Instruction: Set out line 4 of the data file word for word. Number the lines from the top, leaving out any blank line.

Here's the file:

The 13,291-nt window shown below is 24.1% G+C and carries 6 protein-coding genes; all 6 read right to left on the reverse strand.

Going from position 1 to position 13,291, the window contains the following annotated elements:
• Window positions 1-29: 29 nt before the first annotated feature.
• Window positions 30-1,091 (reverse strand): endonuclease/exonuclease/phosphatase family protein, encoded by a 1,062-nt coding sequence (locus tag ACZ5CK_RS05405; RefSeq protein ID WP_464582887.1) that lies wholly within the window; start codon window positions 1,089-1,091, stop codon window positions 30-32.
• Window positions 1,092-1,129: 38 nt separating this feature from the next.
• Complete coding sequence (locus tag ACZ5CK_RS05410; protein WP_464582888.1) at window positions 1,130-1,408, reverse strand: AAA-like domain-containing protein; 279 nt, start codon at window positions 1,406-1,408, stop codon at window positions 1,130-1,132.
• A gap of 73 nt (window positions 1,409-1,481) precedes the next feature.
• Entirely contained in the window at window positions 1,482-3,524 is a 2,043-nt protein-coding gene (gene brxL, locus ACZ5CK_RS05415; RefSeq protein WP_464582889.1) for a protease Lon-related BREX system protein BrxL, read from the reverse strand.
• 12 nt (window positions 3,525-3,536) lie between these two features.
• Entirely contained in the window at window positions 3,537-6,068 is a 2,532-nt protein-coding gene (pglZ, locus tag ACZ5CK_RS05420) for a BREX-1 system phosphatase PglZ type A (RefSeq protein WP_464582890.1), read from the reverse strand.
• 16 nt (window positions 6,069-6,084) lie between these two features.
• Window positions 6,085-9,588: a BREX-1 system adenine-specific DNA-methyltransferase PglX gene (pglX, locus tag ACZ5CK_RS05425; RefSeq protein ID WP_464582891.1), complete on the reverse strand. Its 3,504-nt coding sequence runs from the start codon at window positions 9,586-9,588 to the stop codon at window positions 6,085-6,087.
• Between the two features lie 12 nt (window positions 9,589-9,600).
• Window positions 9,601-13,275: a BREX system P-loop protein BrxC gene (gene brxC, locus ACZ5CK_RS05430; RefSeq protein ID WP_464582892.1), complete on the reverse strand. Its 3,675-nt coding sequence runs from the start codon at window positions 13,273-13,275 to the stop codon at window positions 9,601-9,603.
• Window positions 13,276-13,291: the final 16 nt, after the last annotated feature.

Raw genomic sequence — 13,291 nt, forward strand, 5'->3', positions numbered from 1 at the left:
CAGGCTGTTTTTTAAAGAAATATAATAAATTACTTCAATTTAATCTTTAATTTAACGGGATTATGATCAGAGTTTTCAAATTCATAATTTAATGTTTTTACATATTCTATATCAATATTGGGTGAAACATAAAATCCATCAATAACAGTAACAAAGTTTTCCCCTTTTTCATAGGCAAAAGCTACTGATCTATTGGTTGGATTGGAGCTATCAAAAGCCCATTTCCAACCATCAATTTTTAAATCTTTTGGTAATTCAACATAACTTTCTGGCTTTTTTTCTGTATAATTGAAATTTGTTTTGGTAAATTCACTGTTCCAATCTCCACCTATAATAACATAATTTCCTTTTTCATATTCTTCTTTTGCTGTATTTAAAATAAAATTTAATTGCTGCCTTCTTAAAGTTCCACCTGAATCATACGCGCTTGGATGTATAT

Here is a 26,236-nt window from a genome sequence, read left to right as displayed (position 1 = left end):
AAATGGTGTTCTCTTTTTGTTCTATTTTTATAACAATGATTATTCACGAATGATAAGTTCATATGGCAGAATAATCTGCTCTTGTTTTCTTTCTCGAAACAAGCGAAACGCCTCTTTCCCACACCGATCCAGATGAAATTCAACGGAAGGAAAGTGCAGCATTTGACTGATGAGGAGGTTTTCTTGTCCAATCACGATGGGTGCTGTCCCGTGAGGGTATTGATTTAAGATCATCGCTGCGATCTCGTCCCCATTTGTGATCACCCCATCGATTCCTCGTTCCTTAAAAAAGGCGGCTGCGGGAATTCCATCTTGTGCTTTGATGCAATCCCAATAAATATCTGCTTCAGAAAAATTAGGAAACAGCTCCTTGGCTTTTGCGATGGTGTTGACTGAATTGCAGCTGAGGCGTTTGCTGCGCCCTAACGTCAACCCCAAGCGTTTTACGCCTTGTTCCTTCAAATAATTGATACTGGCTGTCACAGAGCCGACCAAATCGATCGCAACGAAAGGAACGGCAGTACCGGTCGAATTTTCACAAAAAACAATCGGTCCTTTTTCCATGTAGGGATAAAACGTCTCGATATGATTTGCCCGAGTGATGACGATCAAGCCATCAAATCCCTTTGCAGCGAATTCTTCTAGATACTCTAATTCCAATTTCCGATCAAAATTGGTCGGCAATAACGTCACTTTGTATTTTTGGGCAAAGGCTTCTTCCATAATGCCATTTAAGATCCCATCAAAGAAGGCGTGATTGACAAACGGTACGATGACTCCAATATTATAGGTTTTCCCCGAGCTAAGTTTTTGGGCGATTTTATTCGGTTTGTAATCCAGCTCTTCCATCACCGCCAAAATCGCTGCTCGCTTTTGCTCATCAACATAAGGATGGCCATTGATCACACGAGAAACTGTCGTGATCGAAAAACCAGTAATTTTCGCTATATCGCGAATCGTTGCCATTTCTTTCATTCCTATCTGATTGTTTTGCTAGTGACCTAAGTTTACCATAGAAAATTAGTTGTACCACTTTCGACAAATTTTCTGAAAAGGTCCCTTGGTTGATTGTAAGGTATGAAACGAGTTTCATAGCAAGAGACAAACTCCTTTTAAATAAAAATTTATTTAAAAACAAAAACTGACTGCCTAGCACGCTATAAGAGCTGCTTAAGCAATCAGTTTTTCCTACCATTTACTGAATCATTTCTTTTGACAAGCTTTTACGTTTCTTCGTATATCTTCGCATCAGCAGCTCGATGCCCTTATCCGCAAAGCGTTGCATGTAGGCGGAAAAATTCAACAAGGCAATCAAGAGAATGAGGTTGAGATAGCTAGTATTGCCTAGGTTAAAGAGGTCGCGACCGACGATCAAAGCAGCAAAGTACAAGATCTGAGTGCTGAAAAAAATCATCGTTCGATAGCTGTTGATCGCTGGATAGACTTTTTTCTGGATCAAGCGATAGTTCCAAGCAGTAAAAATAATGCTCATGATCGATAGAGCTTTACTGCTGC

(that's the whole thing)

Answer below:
• Window positions 30-1,091 (reverse strand): endonuclease/exonuclease/phosphatase family protein, encoded by a 1,062-nt coding sequence (locus tag ACZ5CK_RS05405; RefSeq protein ID WP_464582887.1) that lies wholly within the window; start codon window positions 1,089-1,091, stop codon window positions 30-32.